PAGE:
Oracle Database 11g Enterprise Edition Release - Production
With the Partitioning, OLAP, Data Mining and Real Application Testing options

You can offload all your reporting requirements to the real-time query standby database at the local data center or at the disaster recovery site. The primary database can be the recipient of all OLTP traffic while the real-time query standby database(s) can handle all your reporting needs.

Design the Real-Time Query Database

Just as you can have a farm of web servers to scale out your web applications, you can architect a farm of real-time standby reporting databases. This implementation technique is referred to as a reader farm. A reader farm allows you to integrate multiple real-time read-only physical standby databases as an alternative architecture to provide scaled-out read performance. In addition, a reader farm provides a higher level of availability by isolating faults to a specified read-only standby database and provides greater scalability by enabling more workload capacity on the primary database by offloading all reports.

By adopting RAC in conjunction with real-time query standby with flashback technologies, companies can achieve the maximum availability architecture.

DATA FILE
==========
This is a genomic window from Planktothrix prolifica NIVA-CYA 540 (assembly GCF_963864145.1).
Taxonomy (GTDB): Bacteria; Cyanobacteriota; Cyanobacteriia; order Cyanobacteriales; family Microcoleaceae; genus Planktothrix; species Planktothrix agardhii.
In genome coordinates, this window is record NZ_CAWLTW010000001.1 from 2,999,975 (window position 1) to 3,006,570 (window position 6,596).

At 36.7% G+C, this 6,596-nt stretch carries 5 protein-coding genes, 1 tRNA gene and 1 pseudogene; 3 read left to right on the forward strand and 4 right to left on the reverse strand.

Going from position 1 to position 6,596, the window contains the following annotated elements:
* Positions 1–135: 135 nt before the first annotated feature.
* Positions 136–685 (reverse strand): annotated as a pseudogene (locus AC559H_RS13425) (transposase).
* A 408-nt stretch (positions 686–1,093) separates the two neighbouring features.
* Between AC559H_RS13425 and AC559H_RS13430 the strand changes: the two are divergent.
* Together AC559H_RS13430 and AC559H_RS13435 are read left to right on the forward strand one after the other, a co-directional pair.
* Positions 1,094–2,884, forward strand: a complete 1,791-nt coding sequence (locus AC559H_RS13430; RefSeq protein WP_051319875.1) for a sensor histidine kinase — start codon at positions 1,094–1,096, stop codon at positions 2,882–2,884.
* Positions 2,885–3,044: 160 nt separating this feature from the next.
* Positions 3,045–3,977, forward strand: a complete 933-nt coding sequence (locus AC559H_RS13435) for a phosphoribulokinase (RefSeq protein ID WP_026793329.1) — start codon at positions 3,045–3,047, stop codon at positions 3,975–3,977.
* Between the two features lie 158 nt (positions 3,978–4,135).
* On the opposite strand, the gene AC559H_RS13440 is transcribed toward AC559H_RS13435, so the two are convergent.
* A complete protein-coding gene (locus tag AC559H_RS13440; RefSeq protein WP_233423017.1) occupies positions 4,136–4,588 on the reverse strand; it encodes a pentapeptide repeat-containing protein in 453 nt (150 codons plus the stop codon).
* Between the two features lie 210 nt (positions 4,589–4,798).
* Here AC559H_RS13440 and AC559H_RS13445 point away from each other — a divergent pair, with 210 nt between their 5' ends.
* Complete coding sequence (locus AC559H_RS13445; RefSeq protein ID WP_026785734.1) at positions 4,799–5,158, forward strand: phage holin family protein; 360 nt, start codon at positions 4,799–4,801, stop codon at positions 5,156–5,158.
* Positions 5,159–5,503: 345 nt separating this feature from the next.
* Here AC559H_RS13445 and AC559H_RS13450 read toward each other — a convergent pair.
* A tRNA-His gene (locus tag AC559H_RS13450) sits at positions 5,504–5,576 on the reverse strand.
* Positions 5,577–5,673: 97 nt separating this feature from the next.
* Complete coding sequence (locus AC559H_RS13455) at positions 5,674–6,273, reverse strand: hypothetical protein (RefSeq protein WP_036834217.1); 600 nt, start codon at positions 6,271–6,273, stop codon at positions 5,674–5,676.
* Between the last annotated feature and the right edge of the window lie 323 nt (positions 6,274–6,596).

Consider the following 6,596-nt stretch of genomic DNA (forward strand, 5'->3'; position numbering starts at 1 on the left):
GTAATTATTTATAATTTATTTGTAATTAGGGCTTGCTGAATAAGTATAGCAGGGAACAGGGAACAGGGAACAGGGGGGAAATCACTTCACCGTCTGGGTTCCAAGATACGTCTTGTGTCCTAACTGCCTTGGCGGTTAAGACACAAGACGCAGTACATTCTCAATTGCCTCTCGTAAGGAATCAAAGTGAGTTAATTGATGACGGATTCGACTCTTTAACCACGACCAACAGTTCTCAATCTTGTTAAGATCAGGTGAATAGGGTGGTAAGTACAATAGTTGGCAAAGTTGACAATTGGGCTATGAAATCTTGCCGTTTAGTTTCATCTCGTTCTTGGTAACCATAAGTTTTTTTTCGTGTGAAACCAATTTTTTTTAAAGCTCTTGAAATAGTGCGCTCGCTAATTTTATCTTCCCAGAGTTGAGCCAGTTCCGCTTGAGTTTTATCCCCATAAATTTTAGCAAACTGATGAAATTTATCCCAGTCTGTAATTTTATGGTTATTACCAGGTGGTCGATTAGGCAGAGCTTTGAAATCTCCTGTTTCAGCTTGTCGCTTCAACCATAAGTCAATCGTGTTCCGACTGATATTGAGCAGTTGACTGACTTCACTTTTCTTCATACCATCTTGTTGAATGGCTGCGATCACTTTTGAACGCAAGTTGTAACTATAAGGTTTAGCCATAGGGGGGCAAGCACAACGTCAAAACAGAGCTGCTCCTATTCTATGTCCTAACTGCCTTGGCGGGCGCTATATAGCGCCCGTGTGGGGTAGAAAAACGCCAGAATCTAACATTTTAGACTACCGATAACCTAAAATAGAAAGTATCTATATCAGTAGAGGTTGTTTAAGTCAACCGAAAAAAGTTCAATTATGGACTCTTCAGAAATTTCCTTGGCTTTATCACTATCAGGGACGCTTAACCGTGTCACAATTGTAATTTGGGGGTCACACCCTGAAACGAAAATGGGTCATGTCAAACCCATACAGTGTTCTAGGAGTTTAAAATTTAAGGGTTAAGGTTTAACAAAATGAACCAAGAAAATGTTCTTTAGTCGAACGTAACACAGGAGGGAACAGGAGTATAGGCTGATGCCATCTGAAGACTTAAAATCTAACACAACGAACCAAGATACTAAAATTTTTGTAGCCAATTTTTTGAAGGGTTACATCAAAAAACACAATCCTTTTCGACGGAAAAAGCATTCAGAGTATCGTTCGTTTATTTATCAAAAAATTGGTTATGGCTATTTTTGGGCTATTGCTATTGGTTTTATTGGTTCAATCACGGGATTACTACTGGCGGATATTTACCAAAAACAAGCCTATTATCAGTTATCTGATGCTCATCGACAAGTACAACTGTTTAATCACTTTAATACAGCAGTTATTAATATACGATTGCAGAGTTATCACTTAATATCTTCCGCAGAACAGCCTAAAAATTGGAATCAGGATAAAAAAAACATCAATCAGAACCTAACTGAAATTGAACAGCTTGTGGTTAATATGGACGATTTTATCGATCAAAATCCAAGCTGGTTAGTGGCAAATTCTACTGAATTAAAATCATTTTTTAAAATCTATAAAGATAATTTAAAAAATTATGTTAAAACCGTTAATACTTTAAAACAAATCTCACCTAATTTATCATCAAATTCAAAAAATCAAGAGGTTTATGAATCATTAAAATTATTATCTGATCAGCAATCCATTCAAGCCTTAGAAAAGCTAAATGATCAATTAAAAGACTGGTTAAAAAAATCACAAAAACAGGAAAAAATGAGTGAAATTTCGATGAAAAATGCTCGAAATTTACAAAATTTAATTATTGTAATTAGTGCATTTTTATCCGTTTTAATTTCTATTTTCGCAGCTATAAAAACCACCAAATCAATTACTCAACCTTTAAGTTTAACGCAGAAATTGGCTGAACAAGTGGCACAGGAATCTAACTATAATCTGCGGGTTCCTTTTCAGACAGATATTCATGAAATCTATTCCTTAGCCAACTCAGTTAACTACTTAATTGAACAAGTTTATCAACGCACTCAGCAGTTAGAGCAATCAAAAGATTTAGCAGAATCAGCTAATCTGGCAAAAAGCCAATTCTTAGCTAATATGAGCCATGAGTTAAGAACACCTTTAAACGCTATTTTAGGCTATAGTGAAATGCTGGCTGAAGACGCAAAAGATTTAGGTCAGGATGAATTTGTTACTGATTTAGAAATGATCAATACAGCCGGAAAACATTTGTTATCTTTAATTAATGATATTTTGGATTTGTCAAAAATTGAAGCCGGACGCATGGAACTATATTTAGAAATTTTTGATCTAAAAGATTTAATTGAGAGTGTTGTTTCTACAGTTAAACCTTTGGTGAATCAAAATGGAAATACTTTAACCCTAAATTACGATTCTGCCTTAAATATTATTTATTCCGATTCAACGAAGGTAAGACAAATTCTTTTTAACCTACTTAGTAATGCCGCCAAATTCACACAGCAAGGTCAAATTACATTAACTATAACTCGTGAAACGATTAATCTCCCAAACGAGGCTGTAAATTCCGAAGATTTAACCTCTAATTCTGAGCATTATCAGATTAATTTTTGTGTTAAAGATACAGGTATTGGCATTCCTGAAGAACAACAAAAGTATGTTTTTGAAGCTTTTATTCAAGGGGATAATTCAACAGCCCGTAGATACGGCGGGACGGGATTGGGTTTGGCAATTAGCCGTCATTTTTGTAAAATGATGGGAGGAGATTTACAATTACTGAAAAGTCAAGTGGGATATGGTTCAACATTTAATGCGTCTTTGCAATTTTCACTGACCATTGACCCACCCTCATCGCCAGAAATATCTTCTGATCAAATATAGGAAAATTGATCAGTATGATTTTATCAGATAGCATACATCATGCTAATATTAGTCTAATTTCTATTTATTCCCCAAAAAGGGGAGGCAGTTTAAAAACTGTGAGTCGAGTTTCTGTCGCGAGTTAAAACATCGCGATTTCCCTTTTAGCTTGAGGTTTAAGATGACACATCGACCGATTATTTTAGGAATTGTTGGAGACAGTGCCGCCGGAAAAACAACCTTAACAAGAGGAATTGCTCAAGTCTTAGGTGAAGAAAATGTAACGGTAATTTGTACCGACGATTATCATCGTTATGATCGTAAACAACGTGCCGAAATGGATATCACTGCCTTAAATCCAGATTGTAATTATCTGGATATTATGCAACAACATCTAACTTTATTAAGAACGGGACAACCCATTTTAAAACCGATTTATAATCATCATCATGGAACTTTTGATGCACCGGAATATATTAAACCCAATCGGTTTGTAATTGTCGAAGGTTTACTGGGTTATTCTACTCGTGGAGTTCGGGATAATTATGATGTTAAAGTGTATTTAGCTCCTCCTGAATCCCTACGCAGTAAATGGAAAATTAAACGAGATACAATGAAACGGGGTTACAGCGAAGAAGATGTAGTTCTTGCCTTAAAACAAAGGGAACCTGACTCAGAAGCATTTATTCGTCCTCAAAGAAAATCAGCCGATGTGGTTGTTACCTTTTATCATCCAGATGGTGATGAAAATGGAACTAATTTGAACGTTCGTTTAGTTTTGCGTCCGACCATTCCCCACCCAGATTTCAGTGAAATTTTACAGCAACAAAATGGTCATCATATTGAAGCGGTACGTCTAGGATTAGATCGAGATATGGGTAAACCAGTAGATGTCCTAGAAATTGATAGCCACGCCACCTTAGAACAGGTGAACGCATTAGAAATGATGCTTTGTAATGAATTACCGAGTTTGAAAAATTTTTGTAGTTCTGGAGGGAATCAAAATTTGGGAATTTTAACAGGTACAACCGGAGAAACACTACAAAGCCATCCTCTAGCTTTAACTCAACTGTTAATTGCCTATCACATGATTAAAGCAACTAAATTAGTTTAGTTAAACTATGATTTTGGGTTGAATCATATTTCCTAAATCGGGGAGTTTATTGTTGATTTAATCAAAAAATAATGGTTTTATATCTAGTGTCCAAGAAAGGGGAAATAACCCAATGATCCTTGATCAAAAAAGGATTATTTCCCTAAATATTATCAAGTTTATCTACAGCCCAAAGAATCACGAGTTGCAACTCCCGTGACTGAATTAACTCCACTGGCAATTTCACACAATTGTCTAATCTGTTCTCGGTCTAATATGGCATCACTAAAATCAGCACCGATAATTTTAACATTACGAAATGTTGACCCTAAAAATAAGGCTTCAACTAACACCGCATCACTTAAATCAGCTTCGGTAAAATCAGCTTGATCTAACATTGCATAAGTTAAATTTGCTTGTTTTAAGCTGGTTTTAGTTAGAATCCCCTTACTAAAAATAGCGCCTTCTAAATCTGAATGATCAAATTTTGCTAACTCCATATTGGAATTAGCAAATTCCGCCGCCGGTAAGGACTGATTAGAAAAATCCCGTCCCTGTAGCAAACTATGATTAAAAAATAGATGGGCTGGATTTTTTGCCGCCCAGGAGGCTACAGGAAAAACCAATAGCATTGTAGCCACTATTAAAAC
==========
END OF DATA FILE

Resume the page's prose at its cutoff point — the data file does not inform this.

Tip :You can implement invisible indexes on the primary database to create a customized indexing requirement for your reporting databases. The only caveat is that the application must be able to hard-code hints to be able to access the invisible indexes.

There are additional design considerations with real-time query standby databases. If your reporting application has the requirement to create temporary tables or perform aggregated inserts to staging tables, you can use database links to a non–Data Guard target database. This implies that the target database must be local and must have a high-speed, low-latency network.

Because real-time query standby can participate in Maximum Protection configuration (no data loss), you can effectively architect true real-time reporting configurations. Since data is synchronously replicated to the standby database, companies that invest in redundant networks with low latency and high throughput can take advantage of this benefit. Fortunately, the majority of the companies do not have real-time requirements for reports. Companies that can opt for near real-time reports can implement Maximum Availability or Maximum Performance configurations.